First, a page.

Short-handed, undersized, victorious: Bucks 108 – Kings 107

Milwaukee Bucks 108 Final Recap | Box Score 107 Sacramento Kings
Johnny O’Bryant III, PF 17 MIN | 2-4 FG | 2-2 FT | 1 REB | 1 AST | 0 STL | 0 BLK | 2 TO | 6 PTS | -6

O’Bryant received the surprise start over Jared Dudley and looked like a rookie playing in his second NBA game. There was some good — two midrange jumpers, two made free throws, frustrating DeMarcus Cousins and setting wide screens — and some bad. A couple of passes sailed through his hands, and he only collected one rebound in 17 minutes. After Zaza Pachulia picked up his fifth foul with 10 minutes remaining in the fourth quarter, O’Bryant was pressed into high-leverage minutes at center against Cousins. On the first defensive possession of that stretch, the Bucks threw a double team at Cousins and forced a turnover. On the second possession, Cousins passed out of an isolation opportunity toward the top of the key. On the third possession, Cousins lowered a shoulder on O’Bryant and picked up an offensive foul, leading to a terse exchange of words. A few possessions later, O’Bryant fronted Cousins and forced an errant pass out of bounds. Eventually, O’Bryant faltered. Cousins scored over him and drew a foul to bring the Kings within five with four minutes remaining, prompting Bucks coach Jason Kidd to bring back Pachulia.

Zaza Pachulia, C 26 MIN | 2-7 FG | 3-6 FT | 5 REB | 2 AST | 0 STL | 0 BLK | 2 TO | 7 PTS | -7

With Sanders’ suspension, Pachulia was tasked with shadowing Cousins, who returned to the lineup after missing the last nine games with viral meningitis. Pachulia didn’t fare too well defensively — Cousins finished with 27 points on 12 shots and 11 rebounds, though he did turn the ball over six times. When Cousins ventured out of the post, Pachulia struggled to stick with him. When Cousins posted up, Pachulia often defaulted to fouling, picking up five in 26 minutes. Cousins shot 13 free throws and gave the Kings a 33-27 free throw edge. But Pachulia controlled Cousins for the final four minutes and scored Milwaukee’s last three points, including the game-winning free throw with 6.8 seconds left. He was fouled after grabbing an offensive rebound on a Jared Dudley miss and made one of two from the line.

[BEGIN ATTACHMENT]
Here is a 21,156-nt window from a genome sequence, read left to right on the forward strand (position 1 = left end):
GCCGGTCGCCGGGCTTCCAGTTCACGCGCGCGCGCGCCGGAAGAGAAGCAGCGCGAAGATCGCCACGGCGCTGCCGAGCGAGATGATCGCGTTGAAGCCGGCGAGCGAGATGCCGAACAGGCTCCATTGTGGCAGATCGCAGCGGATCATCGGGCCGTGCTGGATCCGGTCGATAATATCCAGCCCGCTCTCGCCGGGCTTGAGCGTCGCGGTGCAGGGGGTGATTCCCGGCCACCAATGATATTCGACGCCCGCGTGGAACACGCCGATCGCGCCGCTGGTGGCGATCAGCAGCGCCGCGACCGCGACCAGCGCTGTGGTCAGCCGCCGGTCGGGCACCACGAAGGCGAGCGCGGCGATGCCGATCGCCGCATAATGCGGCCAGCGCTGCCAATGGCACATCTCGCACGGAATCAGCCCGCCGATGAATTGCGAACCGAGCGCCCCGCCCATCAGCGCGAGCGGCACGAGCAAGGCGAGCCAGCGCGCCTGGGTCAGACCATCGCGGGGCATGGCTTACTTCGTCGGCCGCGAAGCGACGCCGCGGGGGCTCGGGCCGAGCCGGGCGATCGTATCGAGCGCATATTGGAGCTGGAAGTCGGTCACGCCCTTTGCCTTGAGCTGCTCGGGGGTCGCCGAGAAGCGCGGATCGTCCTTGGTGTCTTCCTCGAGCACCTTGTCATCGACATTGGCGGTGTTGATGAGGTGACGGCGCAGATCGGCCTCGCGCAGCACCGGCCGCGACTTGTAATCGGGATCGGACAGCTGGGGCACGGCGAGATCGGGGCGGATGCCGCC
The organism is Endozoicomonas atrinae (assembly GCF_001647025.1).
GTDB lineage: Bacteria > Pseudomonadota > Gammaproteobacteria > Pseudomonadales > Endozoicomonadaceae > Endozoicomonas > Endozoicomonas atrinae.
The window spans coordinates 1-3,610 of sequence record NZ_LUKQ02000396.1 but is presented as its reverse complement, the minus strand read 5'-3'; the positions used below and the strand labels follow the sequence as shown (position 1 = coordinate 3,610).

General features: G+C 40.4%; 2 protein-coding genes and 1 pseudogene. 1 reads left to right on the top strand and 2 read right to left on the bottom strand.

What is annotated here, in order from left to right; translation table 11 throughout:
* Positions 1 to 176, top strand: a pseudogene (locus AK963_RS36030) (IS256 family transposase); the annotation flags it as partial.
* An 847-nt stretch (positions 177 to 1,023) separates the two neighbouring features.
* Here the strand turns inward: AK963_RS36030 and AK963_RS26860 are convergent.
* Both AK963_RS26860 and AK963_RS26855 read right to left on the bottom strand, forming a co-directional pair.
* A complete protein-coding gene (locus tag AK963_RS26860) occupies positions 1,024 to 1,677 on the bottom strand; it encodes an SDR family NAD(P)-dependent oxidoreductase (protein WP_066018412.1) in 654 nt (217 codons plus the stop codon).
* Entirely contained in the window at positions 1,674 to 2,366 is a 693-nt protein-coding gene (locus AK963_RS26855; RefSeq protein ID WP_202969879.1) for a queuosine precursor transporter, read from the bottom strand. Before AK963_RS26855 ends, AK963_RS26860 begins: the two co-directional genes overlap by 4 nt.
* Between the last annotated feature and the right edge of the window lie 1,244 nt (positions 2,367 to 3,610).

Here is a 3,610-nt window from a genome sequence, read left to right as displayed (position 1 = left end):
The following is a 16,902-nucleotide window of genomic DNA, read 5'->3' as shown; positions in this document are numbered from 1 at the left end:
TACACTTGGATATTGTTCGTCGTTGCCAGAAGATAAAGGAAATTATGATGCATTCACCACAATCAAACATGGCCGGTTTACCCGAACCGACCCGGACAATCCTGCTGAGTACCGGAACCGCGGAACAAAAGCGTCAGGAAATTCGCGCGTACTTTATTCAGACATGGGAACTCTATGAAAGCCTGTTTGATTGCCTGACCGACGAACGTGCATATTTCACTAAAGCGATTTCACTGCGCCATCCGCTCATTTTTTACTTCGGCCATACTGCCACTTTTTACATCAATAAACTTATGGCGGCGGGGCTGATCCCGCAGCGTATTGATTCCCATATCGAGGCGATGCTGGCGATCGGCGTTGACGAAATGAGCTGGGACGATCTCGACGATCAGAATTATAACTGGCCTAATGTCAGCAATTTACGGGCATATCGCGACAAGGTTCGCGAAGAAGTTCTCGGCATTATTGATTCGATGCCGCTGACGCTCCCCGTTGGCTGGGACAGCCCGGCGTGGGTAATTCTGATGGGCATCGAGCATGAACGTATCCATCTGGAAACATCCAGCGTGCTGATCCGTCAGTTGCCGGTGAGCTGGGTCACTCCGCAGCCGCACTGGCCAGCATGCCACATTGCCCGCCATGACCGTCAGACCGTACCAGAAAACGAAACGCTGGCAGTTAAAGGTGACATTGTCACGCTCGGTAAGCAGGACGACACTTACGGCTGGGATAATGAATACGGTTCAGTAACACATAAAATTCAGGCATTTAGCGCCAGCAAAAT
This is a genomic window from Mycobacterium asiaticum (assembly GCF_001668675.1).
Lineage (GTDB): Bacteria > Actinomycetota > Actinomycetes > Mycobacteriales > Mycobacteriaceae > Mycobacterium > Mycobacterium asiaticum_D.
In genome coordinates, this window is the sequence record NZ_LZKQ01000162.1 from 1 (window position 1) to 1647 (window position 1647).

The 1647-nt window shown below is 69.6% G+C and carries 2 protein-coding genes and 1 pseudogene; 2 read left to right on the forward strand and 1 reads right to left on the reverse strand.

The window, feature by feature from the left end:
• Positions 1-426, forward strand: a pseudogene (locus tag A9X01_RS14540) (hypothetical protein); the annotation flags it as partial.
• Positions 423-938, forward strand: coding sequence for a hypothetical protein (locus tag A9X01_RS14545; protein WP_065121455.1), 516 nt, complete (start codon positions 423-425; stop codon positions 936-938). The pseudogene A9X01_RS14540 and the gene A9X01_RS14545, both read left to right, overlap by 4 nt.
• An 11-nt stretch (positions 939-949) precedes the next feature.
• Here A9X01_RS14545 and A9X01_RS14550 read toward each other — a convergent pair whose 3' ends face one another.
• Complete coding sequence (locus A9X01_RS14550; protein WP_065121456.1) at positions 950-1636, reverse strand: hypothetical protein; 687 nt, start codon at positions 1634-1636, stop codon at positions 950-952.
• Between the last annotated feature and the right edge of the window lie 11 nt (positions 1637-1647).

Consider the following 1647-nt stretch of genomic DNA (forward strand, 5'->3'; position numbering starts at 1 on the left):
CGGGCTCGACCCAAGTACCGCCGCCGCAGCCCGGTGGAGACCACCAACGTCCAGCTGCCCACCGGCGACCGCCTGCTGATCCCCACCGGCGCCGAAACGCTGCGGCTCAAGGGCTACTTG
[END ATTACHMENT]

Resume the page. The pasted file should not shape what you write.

Brandon Knight, PG 38 MIN | 6-16 FG | 5-6 FT | 5 REB | 4 AST | 2 STL | 0 BLK | 3 TO | 20 PTS | -7

The Bucks came out flat in the first quarter on the latter half of a West Coast back-to-back, but Knight did everything in his power to up the energy level in the second quarter. He pushed the ball and attacked, scoring 16 of his 20 points in the frame. As he’s wont to do, he drilled a three-pointer shortly before the buzzer to give the Bucks a 57-54 lead going into halftime. He was pretty quiet the rest of the night, but his energy and scoring in the second quarter helped set the tone for the rest of the game.

O.J. Mayo, SG 23 MIN | 7-13 FG | 2-2 FT | 2 REB | 1 AST | 1 STL | 0 BLK | 3 TO | 19 PTS | -4

Mayo single-handedly kept the Bucks within striking distance in the first quarter. He scored their first 12 points of the game and finished the first quarter with 17 of Milwaukee’s 25 points. He hit a trio of three-pointers in the frame, and it appears he’s starting to get his jump shot back after a rare hiatus. He was quiet — and plagued by foul trouble — the rest of the night.